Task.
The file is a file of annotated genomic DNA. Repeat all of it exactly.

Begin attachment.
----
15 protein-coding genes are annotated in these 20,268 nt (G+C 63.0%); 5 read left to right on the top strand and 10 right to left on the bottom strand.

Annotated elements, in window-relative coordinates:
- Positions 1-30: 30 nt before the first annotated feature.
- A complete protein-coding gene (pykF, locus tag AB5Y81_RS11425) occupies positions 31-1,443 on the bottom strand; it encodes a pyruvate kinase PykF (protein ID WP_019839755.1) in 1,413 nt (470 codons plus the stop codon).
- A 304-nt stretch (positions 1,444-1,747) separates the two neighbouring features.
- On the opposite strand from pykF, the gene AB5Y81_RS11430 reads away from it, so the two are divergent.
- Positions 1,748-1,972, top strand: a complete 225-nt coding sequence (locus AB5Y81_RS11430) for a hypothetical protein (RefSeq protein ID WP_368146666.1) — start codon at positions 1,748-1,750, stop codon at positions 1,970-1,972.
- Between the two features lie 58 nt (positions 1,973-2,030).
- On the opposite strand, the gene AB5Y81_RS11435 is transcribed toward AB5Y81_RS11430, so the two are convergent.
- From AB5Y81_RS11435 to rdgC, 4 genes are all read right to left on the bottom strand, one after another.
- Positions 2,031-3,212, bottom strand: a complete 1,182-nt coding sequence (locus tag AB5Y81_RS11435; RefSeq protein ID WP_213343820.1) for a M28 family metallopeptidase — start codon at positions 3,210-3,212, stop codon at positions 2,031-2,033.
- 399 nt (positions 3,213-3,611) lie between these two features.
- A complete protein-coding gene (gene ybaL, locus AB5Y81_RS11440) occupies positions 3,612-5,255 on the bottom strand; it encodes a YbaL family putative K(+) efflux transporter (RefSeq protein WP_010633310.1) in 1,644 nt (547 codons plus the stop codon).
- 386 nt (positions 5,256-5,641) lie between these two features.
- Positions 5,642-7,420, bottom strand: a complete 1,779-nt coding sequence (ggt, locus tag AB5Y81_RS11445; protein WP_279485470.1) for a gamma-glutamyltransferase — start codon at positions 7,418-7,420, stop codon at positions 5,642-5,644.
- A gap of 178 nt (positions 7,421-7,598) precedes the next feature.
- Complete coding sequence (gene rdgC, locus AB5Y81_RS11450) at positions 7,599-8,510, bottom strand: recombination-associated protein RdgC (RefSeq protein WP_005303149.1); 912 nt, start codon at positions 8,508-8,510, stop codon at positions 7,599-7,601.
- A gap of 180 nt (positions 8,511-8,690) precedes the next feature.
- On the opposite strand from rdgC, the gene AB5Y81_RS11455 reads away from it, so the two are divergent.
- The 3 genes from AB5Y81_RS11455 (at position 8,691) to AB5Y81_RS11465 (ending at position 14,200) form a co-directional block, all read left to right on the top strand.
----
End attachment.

15 protein-coding genes are annotated in these 20,268 nt (G+C 63.0%); 5 read left to right on the top strand and 10 right to left on the bottom strand.

Annotated elements, in window-relative coordinates:
- Positions 1-30: 30 nt before the first annotated feature.
- A complete protein-coding gene (pykF, locus tag AB5Y81_RS11425) occupies positions 31-1,443 on the bottom strand; it encodes a pyruvate kinase PykF (protein ID WP_019839755.1) in 1,413 nt (470 codons plus the stop codon).
- A 304-nt stretch (positions 1,444-1,747) separates the two neighbouring features.
- On the opposite strand from pykF, the gene AB5Y81_RS11430 reads away from it, so the two are divergent.
- Positions 1,748-1,972, top strand: a complete 225-nt coding sequence (locus AB5Y81_RS11430) for a hypothetical protein (RefSeq protein ID WP_368146666.1) — start codon at positions 1,748-1,750, stop codon at positions 1,970-1,972.
- Between the two features lie 58 nt (positions 1,973-2,030).
- On the opposite strand, the gene AB5Y81_RS11435 is transcribed toward AB5Y81_RS11430, so the two are convergent.
- From AB5Y81_RS11435 to rdgC, 4 genes are all read right to left on the bottom strand, one after another.
- Positions 2,031-3,212, bottom strand: a complete 1,182-nt coding sequence (locus tag AB5Y81_RS11435; RefSeq protein ID WP_213343820.1) for a M28 family metallopeptidase — start codon at positions 3,210-3,212, stop codon at positions 2,031-2,033.
- 399 nt (positions 3,213-3,611) lie between these two features.
- A complete protein-coding gene (gene ybaL, locus AB5Y81_RS11440) occupies positions 3,612-5,255 on the bottom strand; it encodes a YbaL family putative K(+) efflux transporter (RefSeq protein WP_010633310.1) in 1,644 nt (547 codons plus the stop codon).
- 386 nt (positions 5,256-5,641) lie between these two features.
- Positions 5,642-7,420, bottom strand: a complete 1,779-nt coding sequence (ggt, locus tag AB5Y81_RS11445; protein WP_279485470.1) for a gamma-glutamyltransferase — start codon at positions 7,418-7,420, stop codon at positions 5,642-5,644.
- A gap of 178 nt (positions 7,421-7,598) precedes the next feature.
- Complete coding sequence (gene rdgC, locus AB5Y81_RS11450) at positions 7,599-8,510, bottom strand: recombination-associated protein RdgC (RefSeq protein WP_005303149.1); 912 nt, start codon at positions 8,508-8,510, stop codon at positions 7,599-7,601.
- A gap of 180 nt (positions 8,511-8,690) precedes the next feature.
- On the opposite strand from rdgC, the gene AB5Y81_RS11455 reads away from it, so the two are divergent.
- The 3 genes from AB5Y81_RS11455 (at position 8,691) to AB5Y81_RS11465 (ending at position 14,200) form a co-directional block, all read left to right on the top strand.